Huge, unjustifiable rebates paid by government to the companies that broadcast the news; decision praised by media

As Crikey says, it’s just an ugly bribe:

The PM, who has never met a media outlet he disliked (that includes The Australian, which made him Man of The Year), listens attentively and agrees with his former boss saying “Yes, commercial TV is doing it tough remaining on air and keeping to their licence restrictions to provide 55% Australian content between 6am and midnight. So here’s a rebate of all those nasty licence fees we are charging you.”

The three commercial networks, Seven, Nine and Ten, went weak at the knees in congratulating the Government for its decision yesterday.

Yet another reason to put the major parties further down your ballot.

ELSEWHERE: In the wake of the iiNet decision, the companies are considering whether to appeal, or to lobby for further “copyright reform“.

Funny word, reform, isn’t it? I couldn’t agree more that our present copyright regime urgently needs reforming, but in a completely different direction to what the corporate lobbyists have in mind.

UPDATE (9/2): Continuing with the story today, Bernard Keane notes that it’s not just the most obvious beneficiaries who are keeping quiet – it’s anyone who might have something they’d like the Minister to approve this year. There was a story in The Age yesterday, but that’s been about it.

And of course, the Opposition is keeping their heads down too. The two major parties know which side their bread is buttered.

UPDATE TO THE ELSEWHERE (9/2): And the following letter appeared in today’s Crikey pointing out just who Conroy is ignoring:

Ian Farquhar writes: Re. “Conroy tells movie industry, ISPs to kiss and make up” (yesterday, item 18). In Stilgherrian’s item yesterday, he quoted Senator Stephen Conroy, who said: “What I would still hope is that we can bring them together to sit down and settle their differences, create a code of practice that actually protects both parties.”

Did anyone notice a missing party? Shouldn’t Conroy’s first and overriding priority being the protection of Australian citizens over the corporate interests from the ISPs or the copyright industry?

Let’s face it, Conroy bangs on endlessly about protecting people. Clearly he’s only interested in protecting them from p-rn, but is quite happy to encourage cartel behaviour between the telecommunication industry and copyright monopolists which, based on historical precedent, always end up abusing citizens.

Again, I’m back to wondering if that department routinely lobotomises any minister who enters the place.

Quite.

UPDATE (10/2): Finally The Australian on the story, with a scathing editorial and a feature.

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4 responses to “Huge, unjustifiable rebates paid by government to the companies that broadcast the news; decision praised by media

  1. This is sickening stuff. It is bad enough that the ABC acts like ALP media central, paid for by taxpayer dollars. Now the commercial TV stations are being bought off with public funds.

    This is not simply a decision that license fees are too high and are to be lowered. Instead of lowering the fees a rebate mechanism has been used. If at the end of two years the TV stations are not performing to the government’s expectations, and no further rebates are announced the license fees will revert to normal. A cynic might think that this is designed to produce obsequious behaviour on the part of the recipients of this largess.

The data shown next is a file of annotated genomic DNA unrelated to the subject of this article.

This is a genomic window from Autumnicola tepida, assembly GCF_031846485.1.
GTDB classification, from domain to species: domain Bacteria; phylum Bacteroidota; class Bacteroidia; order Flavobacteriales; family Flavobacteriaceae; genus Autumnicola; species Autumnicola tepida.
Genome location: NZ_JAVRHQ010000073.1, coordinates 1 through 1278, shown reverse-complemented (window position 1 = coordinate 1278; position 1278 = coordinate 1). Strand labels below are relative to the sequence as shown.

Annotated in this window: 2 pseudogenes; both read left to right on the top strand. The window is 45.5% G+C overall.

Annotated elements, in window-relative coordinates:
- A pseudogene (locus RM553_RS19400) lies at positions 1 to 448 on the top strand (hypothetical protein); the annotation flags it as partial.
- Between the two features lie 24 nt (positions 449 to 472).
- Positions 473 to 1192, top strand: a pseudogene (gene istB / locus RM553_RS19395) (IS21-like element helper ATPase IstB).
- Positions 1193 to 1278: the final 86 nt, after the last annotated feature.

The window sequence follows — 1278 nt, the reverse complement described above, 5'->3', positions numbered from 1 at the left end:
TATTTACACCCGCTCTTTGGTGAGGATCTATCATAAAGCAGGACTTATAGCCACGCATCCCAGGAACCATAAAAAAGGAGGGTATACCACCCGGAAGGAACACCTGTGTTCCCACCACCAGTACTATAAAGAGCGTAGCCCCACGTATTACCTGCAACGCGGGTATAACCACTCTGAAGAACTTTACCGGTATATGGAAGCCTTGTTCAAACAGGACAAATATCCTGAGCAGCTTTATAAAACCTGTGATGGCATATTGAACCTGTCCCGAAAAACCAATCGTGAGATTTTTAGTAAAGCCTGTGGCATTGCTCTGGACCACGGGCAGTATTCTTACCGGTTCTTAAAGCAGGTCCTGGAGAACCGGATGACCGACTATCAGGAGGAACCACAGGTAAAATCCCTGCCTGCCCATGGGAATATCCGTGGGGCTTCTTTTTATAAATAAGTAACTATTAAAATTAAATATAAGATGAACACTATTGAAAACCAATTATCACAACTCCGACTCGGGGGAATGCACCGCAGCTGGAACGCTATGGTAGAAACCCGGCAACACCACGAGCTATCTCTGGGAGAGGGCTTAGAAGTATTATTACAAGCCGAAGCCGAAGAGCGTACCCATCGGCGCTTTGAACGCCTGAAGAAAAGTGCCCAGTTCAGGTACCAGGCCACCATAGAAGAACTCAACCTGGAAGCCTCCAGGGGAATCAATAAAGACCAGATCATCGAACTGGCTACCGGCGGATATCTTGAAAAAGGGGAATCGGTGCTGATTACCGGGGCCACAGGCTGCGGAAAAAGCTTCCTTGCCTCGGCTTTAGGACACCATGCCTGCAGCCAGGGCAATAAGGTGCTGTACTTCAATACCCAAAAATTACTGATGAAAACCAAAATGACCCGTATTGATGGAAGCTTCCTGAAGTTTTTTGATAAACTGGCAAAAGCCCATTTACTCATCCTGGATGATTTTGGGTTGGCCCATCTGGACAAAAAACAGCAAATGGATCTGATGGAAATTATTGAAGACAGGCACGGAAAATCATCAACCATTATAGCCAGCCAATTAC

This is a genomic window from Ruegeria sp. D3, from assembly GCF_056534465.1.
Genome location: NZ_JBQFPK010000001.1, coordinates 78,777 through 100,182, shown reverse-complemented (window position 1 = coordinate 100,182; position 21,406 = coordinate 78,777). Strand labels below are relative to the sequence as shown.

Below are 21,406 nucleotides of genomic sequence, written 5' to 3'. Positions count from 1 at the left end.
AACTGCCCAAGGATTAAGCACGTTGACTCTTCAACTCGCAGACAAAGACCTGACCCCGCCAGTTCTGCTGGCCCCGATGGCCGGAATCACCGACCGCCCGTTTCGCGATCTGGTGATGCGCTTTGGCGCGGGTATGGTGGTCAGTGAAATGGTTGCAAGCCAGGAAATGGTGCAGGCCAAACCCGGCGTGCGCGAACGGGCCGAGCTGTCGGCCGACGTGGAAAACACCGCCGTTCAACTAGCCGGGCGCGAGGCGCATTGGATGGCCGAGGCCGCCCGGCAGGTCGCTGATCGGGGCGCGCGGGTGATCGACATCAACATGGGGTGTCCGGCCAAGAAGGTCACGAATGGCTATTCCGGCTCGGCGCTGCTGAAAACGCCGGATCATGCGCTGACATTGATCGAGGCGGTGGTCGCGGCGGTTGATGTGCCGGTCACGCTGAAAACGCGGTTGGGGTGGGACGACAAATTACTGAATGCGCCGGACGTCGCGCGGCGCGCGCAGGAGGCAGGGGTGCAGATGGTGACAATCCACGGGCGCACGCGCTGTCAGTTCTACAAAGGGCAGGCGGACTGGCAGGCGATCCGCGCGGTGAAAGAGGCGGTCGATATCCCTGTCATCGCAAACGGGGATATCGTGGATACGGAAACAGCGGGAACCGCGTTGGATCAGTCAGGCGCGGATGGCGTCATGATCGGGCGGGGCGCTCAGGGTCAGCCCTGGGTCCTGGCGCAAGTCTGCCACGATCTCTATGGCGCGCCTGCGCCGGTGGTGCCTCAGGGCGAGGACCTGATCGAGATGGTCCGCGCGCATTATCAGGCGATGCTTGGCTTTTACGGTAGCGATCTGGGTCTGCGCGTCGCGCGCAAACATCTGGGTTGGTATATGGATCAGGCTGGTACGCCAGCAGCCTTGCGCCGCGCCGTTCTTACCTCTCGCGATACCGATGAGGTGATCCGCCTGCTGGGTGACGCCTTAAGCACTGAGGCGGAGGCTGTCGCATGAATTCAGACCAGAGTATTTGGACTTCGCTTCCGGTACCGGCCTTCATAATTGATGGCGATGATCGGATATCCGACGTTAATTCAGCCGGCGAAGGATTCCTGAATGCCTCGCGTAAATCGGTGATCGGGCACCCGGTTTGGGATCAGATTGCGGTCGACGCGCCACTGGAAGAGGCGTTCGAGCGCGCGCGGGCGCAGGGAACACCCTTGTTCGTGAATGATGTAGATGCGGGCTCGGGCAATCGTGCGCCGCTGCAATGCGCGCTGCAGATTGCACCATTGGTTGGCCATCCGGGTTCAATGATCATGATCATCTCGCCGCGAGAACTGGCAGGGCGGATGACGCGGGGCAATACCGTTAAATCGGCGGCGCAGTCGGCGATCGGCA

Treating us like complete morons, Conroy has announced this as a measure to promote Australian content, but has not required any additional requirements regarding the production or broadcasting of Australian content. Funny that.

  2. Howard, of course, had a particularly good relationship with the Packers and the other corporate media – they know that they’re in with a shot with the Liberals, too. Plenty of motivation to go hard against the parties that would be less likely to give them what they want, like the Greens.

  3. It is bad enough that the ABC acts like ALP media central, paid for by taxpayer dollars.

    Honestly SB, you sound like you’ve been drinking the rightard kool aid! The ABC mostly just parrotts the news ltd line these days. Guess those Howard board appointments, not to mention the endless inquiries into bias at the ABC which found nothing, have eventually cowed the broadcaster into me-tooing the commercial outlets.

    How do the license fees work in relation to the rural TV networks? I must admit I don’t know anything about this.

  4. OK I’ve read Peter Martin and now have a vague idea of what’s happening. Another FAIL for Conroy who seems more interested in pandering to special interest groups, including the religious fundies, than ensuring good governance and probity wrt taxpayer funds.

    Channel Nine last night wrongly reported the deal as saying it would “guarantee the continued production of series such as Underbelly”. In fact it imposes no additional requirements on the networks.

    Well that’s just dandy! Funding that imposes no requirement to at least occaisionally interrupt the barrage of American shit with locally produced shows, ie potential jobs for Australian actors. There is still a question mark in my view about news content for people in rural and remote areas. I’m more inclined to accept federal rebates for the regional networks on that basis.

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